But if the truth was completely out, it would be told that Amanda is in up to her cooch in crime, by the fact that a tampon was removed from the box in the bathroom and shoved in the wound in Meredith's neck. That is the reason for the forensic sampling from the "cotton-flock" box in the bathroom.
For the life of me, I can't imagine that a man would think to do that. Why would a woman, but especially, why would a man? It looks like Amanda will be in her 50's when she is finally able to go home.
I wonder if the roommates have testified yet about living with Amanda and Meredith.

Melissa Huckaby: Prosecutors add poisoning charges

Tracy News
May 22, 2009

Prosecutors Thursday added poisoning and child endangerment charges against Melissa Huckaby, who is accused of killing Sandra Cantu, 8.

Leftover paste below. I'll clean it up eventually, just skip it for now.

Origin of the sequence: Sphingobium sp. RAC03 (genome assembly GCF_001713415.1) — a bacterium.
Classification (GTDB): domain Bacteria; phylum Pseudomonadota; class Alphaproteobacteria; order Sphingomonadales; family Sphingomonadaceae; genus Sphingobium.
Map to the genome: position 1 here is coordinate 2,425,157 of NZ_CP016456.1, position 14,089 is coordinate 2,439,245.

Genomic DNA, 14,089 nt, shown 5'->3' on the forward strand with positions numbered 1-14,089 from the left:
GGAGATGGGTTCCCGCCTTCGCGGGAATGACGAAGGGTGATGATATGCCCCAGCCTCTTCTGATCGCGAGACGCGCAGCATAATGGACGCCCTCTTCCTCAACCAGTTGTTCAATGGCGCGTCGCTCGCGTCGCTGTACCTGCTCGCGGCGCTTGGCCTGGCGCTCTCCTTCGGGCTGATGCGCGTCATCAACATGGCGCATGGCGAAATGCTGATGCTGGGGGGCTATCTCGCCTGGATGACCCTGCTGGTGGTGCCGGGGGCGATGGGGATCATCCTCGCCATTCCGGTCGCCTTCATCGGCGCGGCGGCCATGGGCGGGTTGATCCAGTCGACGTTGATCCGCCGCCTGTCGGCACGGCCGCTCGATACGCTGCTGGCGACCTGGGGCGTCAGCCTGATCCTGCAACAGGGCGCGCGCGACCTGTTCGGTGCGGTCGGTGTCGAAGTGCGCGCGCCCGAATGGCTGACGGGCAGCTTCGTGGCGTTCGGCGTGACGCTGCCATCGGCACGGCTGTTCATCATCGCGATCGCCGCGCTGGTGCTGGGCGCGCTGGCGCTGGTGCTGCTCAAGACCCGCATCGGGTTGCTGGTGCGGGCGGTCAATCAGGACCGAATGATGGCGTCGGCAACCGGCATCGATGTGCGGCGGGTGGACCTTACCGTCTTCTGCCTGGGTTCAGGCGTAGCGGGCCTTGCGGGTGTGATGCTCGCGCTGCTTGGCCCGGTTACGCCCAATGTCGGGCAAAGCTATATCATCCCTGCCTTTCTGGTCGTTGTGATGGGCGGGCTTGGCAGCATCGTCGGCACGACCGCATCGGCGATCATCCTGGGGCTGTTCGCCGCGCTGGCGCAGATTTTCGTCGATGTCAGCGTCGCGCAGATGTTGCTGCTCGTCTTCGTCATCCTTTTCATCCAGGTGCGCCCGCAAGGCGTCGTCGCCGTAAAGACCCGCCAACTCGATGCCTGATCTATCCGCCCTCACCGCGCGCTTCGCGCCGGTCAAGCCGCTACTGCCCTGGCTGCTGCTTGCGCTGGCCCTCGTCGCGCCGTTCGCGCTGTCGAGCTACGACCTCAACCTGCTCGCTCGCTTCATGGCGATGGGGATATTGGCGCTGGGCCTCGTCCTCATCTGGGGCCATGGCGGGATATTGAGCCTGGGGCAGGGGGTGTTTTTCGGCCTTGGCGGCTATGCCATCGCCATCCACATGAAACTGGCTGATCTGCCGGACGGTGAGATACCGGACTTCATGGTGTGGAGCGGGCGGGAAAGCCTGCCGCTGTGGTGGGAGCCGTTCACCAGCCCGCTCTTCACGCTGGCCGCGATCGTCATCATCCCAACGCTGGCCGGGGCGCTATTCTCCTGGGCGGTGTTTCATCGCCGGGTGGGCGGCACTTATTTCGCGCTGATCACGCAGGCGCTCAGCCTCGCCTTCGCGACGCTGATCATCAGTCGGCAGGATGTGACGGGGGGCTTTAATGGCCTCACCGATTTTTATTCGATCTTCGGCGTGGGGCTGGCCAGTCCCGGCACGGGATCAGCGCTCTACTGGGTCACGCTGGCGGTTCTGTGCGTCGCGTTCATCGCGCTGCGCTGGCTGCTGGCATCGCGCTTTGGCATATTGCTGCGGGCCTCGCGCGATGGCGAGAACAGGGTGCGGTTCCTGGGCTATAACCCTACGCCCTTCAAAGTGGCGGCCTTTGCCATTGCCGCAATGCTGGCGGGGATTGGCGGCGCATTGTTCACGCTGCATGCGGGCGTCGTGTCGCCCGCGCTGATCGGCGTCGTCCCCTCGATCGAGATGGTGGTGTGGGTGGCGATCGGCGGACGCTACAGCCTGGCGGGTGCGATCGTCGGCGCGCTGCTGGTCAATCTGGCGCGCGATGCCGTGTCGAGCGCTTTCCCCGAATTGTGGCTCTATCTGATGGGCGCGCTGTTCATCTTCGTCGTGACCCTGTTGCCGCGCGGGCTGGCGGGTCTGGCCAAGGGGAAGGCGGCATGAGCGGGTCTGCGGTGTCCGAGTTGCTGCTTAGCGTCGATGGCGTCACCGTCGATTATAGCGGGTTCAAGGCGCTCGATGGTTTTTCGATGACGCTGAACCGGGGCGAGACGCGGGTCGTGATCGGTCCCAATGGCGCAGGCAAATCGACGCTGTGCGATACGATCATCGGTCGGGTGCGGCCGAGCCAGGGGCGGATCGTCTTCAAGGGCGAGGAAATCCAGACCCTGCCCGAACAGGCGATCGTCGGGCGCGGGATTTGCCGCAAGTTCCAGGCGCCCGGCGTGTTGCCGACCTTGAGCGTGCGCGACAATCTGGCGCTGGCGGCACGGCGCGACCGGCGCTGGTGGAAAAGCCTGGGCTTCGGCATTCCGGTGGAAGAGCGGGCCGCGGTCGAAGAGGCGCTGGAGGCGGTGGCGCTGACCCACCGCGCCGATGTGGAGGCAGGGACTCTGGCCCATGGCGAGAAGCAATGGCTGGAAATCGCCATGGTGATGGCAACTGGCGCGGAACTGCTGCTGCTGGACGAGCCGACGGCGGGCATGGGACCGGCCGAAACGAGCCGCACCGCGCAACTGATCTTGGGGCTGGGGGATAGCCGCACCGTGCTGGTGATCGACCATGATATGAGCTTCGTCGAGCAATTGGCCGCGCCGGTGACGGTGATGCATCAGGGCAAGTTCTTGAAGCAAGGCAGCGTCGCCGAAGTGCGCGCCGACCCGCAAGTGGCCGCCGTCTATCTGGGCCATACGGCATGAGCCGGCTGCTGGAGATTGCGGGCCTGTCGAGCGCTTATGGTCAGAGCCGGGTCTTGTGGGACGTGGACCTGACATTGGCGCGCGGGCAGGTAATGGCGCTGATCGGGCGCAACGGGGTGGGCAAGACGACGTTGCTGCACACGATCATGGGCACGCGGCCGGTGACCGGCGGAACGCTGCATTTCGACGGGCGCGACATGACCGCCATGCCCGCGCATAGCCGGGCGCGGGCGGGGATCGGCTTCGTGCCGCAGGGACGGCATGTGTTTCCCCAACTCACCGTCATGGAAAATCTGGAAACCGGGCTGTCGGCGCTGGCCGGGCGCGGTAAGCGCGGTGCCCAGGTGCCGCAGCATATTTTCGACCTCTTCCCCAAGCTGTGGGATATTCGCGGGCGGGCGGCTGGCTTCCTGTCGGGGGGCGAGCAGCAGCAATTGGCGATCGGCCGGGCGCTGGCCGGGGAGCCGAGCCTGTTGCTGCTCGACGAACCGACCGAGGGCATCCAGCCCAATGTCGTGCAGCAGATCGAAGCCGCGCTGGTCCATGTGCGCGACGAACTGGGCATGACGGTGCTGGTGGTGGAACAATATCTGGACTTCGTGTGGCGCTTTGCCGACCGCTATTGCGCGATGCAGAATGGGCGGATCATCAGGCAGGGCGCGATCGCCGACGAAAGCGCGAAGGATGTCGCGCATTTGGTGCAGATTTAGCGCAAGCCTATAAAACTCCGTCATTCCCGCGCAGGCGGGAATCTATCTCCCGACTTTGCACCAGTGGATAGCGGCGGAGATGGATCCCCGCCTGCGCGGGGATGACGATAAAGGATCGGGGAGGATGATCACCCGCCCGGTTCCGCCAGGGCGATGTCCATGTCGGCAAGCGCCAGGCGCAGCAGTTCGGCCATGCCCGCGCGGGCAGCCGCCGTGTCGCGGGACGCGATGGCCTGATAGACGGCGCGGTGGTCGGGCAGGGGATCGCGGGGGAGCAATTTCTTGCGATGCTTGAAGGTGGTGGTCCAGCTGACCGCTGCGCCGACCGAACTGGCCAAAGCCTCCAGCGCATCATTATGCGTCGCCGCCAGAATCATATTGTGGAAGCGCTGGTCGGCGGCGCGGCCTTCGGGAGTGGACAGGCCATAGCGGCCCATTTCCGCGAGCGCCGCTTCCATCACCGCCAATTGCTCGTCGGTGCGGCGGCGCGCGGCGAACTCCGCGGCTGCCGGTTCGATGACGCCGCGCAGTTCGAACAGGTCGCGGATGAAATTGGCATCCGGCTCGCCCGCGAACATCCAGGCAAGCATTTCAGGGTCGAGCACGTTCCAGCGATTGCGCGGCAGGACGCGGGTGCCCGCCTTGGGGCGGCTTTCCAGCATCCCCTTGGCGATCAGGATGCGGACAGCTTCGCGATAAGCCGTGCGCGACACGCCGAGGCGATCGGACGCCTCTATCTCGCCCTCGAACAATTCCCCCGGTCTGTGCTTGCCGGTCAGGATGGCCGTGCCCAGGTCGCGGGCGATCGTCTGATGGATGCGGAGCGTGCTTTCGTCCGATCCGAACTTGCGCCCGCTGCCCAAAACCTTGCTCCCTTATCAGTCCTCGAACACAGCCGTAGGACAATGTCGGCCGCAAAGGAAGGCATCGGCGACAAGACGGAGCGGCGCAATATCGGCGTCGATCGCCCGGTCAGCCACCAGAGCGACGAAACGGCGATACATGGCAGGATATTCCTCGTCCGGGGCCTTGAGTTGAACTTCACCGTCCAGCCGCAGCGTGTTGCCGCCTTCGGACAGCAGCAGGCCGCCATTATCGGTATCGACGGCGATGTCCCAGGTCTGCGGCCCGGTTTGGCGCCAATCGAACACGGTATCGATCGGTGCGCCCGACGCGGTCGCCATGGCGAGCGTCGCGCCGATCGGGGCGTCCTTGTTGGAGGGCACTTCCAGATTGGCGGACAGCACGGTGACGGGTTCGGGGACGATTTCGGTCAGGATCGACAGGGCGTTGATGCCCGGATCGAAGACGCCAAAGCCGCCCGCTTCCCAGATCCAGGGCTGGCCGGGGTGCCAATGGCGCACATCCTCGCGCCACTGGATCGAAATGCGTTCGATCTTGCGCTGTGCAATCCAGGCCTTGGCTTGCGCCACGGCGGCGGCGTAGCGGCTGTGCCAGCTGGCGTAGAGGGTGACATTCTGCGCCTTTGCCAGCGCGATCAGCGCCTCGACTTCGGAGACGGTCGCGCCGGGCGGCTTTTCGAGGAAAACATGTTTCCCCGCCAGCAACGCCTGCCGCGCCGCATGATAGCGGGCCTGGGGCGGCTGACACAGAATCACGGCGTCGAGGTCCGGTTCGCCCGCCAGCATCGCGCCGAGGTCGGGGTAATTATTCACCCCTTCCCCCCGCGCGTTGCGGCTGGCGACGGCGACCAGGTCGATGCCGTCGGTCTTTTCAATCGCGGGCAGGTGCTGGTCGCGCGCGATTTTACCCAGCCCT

Prosecutors allege Huckaby on Jan. 17 mixed a “harmful substance” into the food or drink of a another 7-year-old girl. They also accuse her doing the same thing on March 2 to a man named Daniel Plowman, who has no criminal history in this county and could not be found for comment...

Now prosecutors added a felony child endangerment charge against Huckaby, and two felony counts of “furnishing a harmful substance.” A gag order prevents prosecutors, investigators, or potential witnesses from discussing the case.

Cantu disappeared from the mobile home park on March 27, and 10 days later, her body was found in a suitcase in an dairy lagoon about two miles north of the mobile home park.

Huckaby on April 10 told the Tracy Press she reported a suitcase stolen the day Cantu disappeared, and police arrested her after five hours of questioning later that day.

Huckaby is in San Joaquin County Jail in French Camp, where she's charged with murder, rape with a foreign object, committing lewd and lascivious acts upon a child, kidnapping, child endangerment and poisoning.

Man faced DUI after Huckaby allegedly poisoned him
Tracy News
May 22, 2009

Police on March 3 arrested a man on suspicion of driving under the influence hours after murder suspect Melissa Huckaby, 28, allegedly poisoned him.